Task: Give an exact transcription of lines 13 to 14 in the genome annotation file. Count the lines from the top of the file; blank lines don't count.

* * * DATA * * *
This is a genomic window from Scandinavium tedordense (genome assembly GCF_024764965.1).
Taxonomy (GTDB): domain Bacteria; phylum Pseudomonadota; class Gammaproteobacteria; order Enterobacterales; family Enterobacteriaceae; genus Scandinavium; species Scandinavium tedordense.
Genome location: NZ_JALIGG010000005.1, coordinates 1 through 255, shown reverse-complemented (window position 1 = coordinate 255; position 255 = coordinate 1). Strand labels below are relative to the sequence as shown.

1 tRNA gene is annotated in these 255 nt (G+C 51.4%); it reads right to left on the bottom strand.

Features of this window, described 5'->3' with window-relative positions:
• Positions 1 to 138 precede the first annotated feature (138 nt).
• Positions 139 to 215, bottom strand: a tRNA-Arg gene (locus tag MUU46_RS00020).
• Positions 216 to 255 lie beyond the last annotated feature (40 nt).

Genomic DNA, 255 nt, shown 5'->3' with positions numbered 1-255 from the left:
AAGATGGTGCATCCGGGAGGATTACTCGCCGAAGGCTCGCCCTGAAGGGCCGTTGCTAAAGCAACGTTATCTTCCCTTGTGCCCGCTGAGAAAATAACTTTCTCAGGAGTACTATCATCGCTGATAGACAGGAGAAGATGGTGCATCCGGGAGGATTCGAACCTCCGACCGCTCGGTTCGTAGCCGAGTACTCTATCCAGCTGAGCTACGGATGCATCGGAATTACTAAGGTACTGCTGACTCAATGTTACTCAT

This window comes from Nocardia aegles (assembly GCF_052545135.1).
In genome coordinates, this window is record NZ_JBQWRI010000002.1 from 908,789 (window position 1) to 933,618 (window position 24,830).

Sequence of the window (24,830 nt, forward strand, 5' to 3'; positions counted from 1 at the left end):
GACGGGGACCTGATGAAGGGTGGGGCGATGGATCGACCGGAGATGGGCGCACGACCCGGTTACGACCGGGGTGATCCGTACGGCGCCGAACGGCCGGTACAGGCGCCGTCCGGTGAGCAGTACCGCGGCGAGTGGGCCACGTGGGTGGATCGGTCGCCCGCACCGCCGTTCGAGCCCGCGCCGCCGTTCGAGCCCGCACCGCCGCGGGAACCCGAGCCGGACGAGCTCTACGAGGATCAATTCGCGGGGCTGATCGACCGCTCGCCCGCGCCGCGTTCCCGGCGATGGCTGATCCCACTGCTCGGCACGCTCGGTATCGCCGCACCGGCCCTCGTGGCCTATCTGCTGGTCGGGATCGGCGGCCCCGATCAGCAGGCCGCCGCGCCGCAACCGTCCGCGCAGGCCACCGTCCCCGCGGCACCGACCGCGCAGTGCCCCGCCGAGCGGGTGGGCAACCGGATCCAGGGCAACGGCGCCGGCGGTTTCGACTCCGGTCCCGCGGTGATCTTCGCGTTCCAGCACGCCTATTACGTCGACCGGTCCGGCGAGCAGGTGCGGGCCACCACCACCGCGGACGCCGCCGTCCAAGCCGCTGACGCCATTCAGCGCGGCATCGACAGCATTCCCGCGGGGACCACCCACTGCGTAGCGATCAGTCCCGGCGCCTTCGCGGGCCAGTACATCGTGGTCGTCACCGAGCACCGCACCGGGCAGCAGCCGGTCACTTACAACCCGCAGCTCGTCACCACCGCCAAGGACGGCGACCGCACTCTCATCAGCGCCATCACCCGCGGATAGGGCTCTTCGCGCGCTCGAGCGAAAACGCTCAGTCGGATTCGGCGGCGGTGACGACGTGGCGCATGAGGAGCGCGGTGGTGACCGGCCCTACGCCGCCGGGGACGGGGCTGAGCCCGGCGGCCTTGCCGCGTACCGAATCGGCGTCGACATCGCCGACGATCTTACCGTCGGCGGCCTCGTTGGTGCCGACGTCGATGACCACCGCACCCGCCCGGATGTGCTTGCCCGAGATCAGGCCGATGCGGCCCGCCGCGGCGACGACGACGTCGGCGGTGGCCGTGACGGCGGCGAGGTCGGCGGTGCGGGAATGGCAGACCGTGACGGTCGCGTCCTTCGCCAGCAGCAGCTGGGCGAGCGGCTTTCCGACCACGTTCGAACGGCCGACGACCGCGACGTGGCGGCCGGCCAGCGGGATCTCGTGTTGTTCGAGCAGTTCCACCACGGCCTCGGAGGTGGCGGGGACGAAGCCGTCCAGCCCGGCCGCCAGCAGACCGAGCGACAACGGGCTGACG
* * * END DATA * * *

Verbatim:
Sequence of the window (24,830 nt, forward strand, 5' to 3'; positions counted from 1 at the left end):
GACGGGGACCTGATGAAGGGTGGGGCGATGGATCGACCGGAGATGGGCGCACGACCCGGTTACGACCGGGGTGATCCGTACGGCGCCGAACGGCCGGTACAGGCGCCGTCCGGTGAGCAGTACCGCGGCGAGTGGGCCACGTGGGTGGATCGGTCGCCCGCACCGCCGTTCGAGCCCGCGCCGCCGTTCGAGCCCGCACCGCCGCGGGAACCCGAGCCGGACGAGCTCTACGAGGATCAATTCGCGGGGCTGATCGACCGCTCGCCCGCGCCGCGTTCCCGGCGATGGCTGATCCCACTGCTCGGCACGCTCGGTATCGCCGCACCGGCCCTCGTGGCCTATCTGCTGGTCGGGATCGGCGGCCCCGATCAGCAGGCCGCCGCGCCGCAACCGTCCGCGCAGGCCACCGTCCCCGCGGCACCGACCGCGCAGTGCCCCGCCGAGCGGGTGGGCAACCGGATCCAGGGCAACGGCGCCGGCGGTTTCGACTCCGGTCCCGCGGTGATCTTCGCGTTCCAGCACGCCTATTACGTCGACCGGTCCGGCGAGCAGGTGCGGGCCACCACCACCGCGGACGCCGCCGTCCAAGCCGCTGACGCCATTCAGCGCGGCATCGACAGCATTCCCGCGGGGACCACCCACTGCGTAGCGATCAGTCCCGGCGCCTTCGCGGGCCAGTACATCGTGGTCGTCACCGAGCACCGCACCGGGCAGCAGCCGGTCACTTACAACCCGCAGCTCGTCACCACCGCCAAGGACGGCGACCGCACTCTCATCAGCGCCATCACCCGCGGATAGGGCTCTTCGCGCGCTCGAGCGAAAACGCTCAGTCGGATTCGGCGGCGGTGACGACGTGGCGCATGAGGAGCGCGGTGGTGACCGGCCCTACGCCGCCGGGGACGGGGCTGAGCCCGGCGGCCTTGCCGCGTACCGAATCGGCGTCGACATCGCCGACGATCTTACCGTCGGCGGCCTCGTTGGTGCCGACGTCGATGACCACCGCACCCGCCCGGATGTGCTTGCCCGAGATCAGGCCGATGCGGCCCGCCGCGGCGACGACGACGTCGGCGGTGGCCGTGACGGCGGCGAGGTCGGCGGTGCGGGAATGGCAGACCGTGACGGTCGCGTCCTTCGCCAGCAGCAGCTGGGCGAGCGGCTTTCCGACCACGTTCGAACGGCCGACGACCGCGACGTGGCGGCCGGCCAGCGGGATCTCGTGTTGTTCGAGCAGTTCCACCACGGCCTCGGAGGTGGCGGGGACGAAGCCGTCCAGCCCGGCCGCCAGCAGACCGAGCGACAACGGGCTGACG